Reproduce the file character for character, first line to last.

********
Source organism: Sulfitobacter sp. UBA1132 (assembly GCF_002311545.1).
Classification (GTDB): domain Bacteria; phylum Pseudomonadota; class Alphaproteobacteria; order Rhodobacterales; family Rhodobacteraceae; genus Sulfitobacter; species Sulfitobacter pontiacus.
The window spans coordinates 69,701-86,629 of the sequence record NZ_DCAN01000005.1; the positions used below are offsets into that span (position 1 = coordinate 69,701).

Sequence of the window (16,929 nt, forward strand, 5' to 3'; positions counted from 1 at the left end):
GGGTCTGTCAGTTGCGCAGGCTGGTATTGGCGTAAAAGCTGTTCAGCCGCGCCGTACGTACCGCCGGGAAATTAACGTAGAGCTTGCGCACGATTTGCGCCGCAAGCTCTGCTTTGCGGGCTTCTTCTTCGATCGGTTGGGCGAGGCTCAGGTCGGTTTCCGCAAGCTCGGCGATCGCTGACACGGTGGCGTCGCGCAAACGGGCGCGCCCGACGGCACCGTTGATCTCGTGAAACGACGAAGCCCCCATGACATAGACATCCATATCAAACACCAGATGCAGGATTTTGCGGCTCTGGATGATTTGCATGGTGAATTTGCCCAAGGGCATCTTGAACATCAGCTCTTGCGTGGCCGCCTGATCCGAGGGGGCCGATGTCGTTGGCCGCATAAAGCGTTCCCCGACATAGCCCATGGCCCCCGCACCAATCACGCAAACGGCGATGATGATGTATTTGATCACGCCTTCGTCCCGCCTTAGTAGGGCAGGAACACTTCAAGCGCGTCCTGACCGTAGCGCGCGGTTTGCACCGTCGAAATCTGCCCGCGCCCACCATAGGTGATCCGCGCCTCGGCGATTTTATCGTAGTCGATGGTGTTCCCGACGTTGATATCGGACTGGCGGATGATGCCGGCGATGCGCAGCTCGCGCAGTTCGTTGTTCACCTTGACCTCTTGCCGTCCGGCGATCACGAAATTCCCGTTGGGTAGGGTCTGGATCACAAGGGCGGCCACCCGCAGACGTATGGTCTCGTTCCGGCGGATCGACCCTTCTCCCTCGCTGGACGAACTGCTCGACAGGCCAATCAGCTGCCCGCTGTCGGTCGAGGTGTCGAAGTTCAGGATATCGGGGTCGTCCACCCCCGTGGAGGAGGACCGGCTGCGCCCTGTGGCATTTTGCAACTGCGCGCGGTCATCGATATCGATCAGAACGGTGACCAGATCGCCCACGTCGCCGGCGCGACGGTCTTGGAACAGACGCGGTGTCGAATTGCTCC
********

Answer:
Source organism: Sulfitobacter sp. UBA1132 (assembly GCF_002311545.1).
Classification (GTDB): domain Bacteria; phylum Pseudomonadota; class Alphaproteobacteria; order Rhodobacterales; family Rhodobacteraceae; genus Sulfitobacter; species Sulfitobacter pontiacus.
The window spans coordinates 69,701-86,629 of the sequence record NZ_DCAN01000005.1; the positions used below are offsets into that span (position 1 = coordinate 69,701).

Sequence of the window (16,929 nt, forward strand, 5' to 3'; positions counted from 1 at the left end):
GGGTCTGTCAGTTGCGCAGGCTGGTATTGGCGTAAAAGCTGTTCAGCCGCGCCGTACGTACCGCCGGGAAATTAACGTAGAGCTTGCGCACGATTTGCGCCGCAAGCTCTGCTTTGCGGGCTTCTTCTTCGATCGGTTGGGCGAGGCTCAGGTCGGTTTCCGCAAGCTCGGCGATCGCTGACACGGTGGCGTCGCGCAAACGGGCGCGCCCGACGGCACCGTTGATCTCGTGAAACGACGAAGCCCCCATGACATAGACATCCATATCAAACACCAGATGCAGGATTTTGCGGCTCTGGATGATTTGCATGGTGAATTTGCCCAAGGGCATCTTGAACATCAGCTCTTGCGTGGCCGCCTGATCCGAGGGGGCCGATGTCGTTGGCCGCATAAAGCGTTCCCCGACATAGCCCATGGCCCCCGCACCAATCACGCAAACGGCGATGATGATGTATTTGATCACGCCTTCGTCCCGCCTTAGTAGGGCAGGAACACTTCAAGCGCGTCCTGACCGTAGCGCGCGGTTTGCACCGTCGAAATCTGCCCGCGCCCACCATAGGTGATCCGCGCCTCGGCGATTTTATCGTAGTCGATGGTGTTCCCGACGTTGATATCGGACTGGCGGATGATGCCGGCGATGCGCAGCTCGCGCAGTTCGTTGTTCACCTTGACCTCTTGCCGTCCGGCGATCACGAAATTCCCGTTGGGTAGGGTCTGGATCACAAGGGCGGCCACCCGCAGACGTATGGTCTCGTTCCGGCGGATCGACCCTTCTCCCTCGCTGGACGAACTGCTCGACAGGCCAATCAGCTGCCCGCTGTCGGTCGAGGTGTCGAAGTTCAGGATATCGGGGTCGTCCACCCCCGTGGAGGAGGACCGGCTGCGCCCTGTGGCATTTTGCAACTGCGCGCGGTCATCGATATCGATCAGAACGGTGACCAGATCGCCCACGTCGCCGGCGCGACGGTCTTGGAACAGACGCGGTGTCGAATTGCTCC